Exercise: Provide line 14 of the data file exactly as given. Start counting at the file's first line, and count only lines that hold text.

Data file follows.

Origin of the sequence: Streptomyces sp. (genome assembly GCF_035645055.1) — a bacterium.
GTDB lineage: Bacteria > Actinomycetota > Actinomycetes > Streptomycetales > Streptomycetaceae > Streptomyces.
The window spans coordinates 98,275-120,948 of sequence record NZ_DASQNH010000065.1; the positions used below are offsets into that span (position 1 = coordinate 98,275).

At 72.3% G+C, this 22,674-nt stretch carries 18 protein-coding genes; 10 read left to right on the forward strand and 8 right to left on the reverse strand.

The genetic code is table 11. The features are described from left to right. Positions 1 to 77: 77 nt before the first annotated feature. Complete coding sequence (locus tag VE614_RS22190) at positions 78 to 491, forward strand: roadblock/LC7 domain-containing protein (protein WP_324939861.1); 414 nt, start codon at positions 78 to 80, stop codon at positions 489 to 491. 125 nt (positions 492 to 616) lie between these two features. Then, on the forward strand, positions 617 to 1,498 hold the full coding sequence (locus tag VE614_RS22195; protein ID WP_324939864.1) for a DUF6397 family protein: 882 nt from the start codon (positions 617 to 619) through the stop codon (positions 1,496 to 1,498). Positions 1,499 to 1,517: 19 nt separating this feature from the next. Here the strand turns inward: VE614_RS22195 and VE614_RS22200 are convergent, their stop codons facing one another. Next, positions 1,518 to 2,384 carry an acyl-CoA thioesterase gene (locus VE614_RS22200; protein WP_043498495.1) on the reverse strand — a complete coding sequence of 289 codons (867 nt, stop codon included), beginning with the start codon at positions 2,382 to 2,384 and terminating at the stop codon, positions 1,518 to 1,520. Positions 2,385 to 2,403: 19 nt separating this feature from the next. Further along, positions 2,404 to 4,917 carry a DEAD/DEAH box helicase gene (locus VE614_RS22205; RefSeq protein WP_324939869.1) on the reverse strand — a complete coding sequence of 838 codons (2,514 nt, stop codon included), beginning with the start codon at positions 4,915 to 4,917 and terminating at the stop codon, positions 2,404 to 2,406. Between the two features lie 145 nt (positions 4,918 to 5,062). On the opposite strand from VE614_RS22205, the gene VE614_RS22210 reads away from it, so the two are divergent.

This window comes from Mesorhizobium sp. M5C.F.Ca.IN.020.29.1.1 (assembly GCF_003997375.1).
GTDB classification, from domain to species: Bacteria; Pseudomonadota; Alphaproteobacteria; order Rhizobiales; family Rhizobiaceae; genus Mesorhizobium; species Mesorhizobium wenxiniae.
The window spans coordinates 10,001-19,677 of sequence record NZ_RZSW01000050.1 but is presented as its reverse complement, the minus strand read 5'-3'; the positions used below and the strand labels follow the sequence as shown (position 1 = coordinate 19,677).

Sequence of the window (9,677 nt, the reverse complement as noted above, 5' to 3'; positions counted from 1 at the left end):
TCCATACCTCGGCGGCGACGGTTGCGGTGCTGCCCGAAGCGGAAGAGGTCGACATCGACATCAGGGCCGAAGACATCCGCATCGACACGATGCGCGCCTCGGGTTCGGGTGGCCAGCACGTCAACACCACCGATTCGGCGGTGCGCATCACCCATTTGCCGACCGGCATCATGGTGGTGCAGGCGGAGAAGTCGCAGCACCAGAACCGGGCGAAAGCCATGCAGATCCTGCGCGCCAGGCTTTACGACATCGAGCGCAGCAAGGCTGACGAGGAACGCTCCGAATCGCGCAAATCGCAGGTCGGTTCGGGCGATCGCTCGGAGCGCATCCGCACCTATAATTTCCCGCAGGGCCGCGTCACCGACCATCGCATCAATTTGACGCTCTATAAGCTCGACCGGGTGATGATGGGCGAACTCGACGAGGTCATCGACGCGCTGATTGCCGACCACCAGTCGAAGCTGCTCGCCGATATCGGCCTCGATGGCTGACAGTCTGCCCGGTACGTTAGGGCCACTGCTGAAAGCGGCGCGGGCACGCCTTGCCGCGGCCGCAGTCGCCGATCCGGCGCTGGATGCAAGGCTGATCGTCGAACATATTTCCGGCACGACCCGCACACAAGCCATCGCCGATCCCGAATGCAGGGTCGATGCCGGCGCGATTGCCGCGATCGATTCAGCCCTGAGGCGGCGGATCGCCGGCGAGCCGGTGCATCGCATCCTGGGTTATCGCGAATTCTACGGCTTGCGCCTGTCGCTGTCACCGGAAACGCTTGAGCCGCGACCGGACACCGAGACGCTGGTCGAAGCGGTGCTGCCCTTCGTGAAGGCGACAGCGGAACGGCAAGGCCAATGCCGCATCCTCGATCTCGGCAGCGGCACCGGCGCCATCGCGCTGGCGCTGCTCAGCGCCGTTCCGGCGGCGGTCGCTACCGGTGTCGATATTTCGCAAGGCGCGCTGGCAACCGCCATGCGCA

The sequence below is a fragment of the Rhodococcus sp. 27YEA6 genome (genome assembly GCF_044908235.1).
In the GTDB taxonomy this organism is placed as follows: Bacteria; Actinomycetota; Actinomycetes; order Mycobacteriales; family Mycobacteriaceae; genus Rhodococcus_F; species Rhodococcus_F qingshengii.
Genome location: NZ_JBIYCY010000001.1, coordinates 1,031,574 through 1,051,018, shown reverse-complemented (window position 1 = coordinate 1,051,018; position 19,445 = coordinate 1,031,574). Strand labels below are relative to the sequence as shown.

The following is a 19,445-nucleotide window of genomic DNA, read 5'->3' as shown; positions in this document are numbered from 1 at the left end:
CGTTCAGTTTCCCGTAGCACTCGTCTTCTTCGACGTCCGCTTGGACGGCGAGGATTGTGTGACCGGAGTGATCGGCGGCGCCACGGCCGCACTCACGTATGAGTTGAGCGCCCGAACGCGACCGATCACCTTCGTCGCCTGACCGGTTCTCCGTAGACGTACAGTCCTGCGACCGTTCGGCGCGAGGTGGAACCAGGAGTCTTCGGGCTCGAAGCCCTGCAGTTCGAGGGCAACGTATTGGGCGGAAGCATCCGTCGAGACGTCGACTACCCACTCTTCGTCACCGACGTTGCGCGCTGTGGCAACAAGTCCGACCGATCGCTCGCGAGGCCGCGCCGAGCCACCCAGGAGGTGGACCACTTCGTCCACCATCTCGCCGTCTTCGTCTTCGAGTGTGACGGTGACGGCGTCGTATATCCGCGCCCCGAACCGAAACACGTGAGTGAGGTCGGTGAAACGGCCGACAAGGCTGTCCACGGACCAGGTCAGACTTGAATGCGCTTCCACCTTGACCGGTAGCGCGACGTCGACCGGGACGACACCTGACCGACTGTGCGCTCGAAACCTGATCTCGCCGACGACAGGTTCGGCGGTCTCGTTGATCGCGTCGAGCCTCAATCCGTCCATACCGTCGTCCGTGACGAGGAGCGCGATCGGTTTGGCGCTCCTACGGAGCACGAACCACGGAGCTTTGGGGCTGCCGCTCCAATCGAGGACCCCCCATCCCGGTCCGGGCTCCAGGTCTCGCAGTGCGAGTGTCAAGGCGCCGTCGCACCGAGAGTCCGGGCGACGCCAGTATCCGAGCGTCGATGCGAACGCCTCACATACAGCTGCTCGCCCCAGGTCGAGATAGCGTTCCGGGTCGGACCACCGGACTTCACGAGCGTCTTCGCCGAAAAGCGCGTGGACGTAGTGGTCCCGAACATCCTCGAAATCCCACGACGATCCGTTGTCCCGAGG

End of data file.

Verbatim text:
The following is a 19,445-nucleotide window of genomic DNA, read 5'->3' as shown; positions in this document are numbered from 1 at the left end: